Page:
Wine. File this under “I have no idea if this is true or makes a difference” but we generally drink wine that comes from France and Italy rather than the West Coast. By boat rather than by train. Ideally we’d keep it local—keep it east coast—but we are human.

Green products. Do Seventh Generation products make a difference? I don’t know. I don’t want to find out if they don’t. Things cost a little more but I waste plenty of money on sillier things. I thought it was fun bellying up at the soap bar with my dishsoap container. I think it was about $.12 a litter or something.


Mail. Quit your job and spend three months on the phone, calling every company and asking them not to send your their catalogs and to email your statements. It is painstaking work, doesn’t work super-well, but will make you feel like a hero. I promise you.

Composting. We just started this tonight. Considering that we filled up our 3 gallon bin completely during the preparation of one single meal, I’m thinking that maybe we are good candidates for this action. Hopefully it doesn’t suck the soul out of me. Wish me luck.


Lightbulbs. I haven’t gotten around to this yet.

Biodegradable doggy bags. I will start to use these. I promise. They offer such deals on the other bags, I will try to resist. I know, I shouldn’t use bags at all, but I believe that not everything is about the planet. There are so many people that go through the garbage in NYC, I really feel that it is the most humane thing to do. See? I’m all about doing what I can, doing what I feel right about.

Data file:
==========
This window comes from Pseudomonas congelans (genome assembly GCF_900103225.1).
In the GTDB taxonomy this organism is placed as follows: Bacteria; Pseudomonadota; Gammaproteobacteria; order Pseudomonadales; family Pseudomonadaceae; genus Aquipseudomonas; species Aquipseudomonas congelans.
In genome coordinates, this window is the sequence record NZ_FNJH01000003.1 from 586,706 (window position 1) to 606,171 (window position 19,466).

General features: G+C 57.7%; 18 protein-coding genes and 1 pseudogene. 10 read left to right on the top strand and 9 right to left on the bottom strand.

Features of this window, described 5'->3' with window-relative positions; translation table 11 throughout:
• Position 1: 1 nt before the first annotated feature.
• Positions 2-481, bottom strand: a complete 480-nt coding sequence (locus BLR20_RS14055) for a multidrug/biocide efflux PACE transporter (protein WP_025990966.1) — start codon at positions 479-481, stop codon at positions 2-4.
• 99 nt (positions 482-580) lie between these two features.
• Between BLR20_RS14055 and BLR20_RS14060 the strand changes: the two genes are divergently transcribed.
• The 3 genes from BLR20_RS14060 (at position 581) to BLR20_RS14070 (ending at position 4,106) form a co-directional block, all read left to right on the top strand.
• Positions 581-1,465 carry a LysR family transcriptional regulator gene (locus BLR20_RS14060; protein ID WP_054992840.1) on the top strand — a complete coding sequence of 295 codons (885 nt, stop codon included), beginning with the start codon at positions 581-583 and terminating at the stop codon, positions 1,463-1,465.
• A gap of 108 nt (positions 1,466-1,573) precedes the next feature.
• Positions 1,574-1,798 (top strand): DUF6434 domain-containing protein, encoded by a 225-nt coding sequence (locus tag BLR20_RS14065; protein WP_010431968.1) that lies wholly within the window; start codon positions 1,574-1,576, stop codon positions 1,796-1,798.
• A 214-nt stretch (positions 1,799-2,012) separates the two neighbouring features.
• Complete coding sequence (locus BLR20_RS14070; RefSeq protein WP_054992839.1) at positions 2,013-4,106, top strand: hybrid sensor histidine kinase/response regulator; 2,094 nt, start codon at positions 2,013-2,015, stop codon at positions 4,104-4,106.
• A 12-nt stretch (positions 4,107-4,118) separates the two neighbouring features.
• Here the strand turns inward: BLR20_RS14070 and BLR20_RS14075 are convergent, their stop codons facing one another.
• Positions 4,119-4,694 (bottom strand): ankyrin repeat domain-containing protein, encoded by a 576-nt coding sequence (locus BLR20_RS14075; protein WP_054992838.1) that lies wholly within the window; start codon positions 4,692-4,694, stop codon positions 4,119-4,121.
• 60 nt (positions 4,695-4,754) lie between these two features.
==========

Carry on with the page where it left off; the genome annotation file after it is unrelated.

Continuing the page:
Happy Thanksgiving. Think of the Seventh Generation to come. Do what you can reasonably do.


  1. Lady, we are media twins - I saw NO IMPACT MAN last week and have been reading the blog. Pretty interesting. Yes, he kinda lost me on the no toilet paper thing, but interesting nonetheless. I signed up on the website for the no impact 1 week experiment that starts in January - interested to see how I do.

    The funny part is the first thing I did was the lightbulbs. I was spurred on by my parents who bought 5 bulbs for me and 5 for my brother and told us it was that important to them - so there ya go - been working on it ever since. Interested in the composting but a little nervous about it to be honest (saw the flies in the movie and well... not a fan of those!). Let me know how it goes!

  2. Ok, I'll do the lights! Our building is doing the actual composting so all I have to do is collect it! Maybe you should move here... :-)

  3. Great post and I like that you broke it down to small changes. Love love love my cloth napkins, and I'm thrilled that we got the composting going here!

    I'm not sold on the lighhtbulbs, however. It's a case of what may seem like a no brainer, but then the multiple news reports come out talking about one drop of mercury poisoning 1,000 gallons of water, and cleaning up after one of these broken bulbs requires actions short of hazmat. Oh, and they do have be be disposed of as hazardous waste. Their packaging is the worst plastic.

    So, like with products in general, including green, the manufacturer's goals are still to have you buy 'em. In the case of lightbulbs, while they're still available, I'll just keep my incandescent (with it's lovely glow!) at 15, 25, or 40 watts, and turn out the light when I leave.the room.

    P.S. Heard on Leonard Lopate that NYC is the greenest place in America!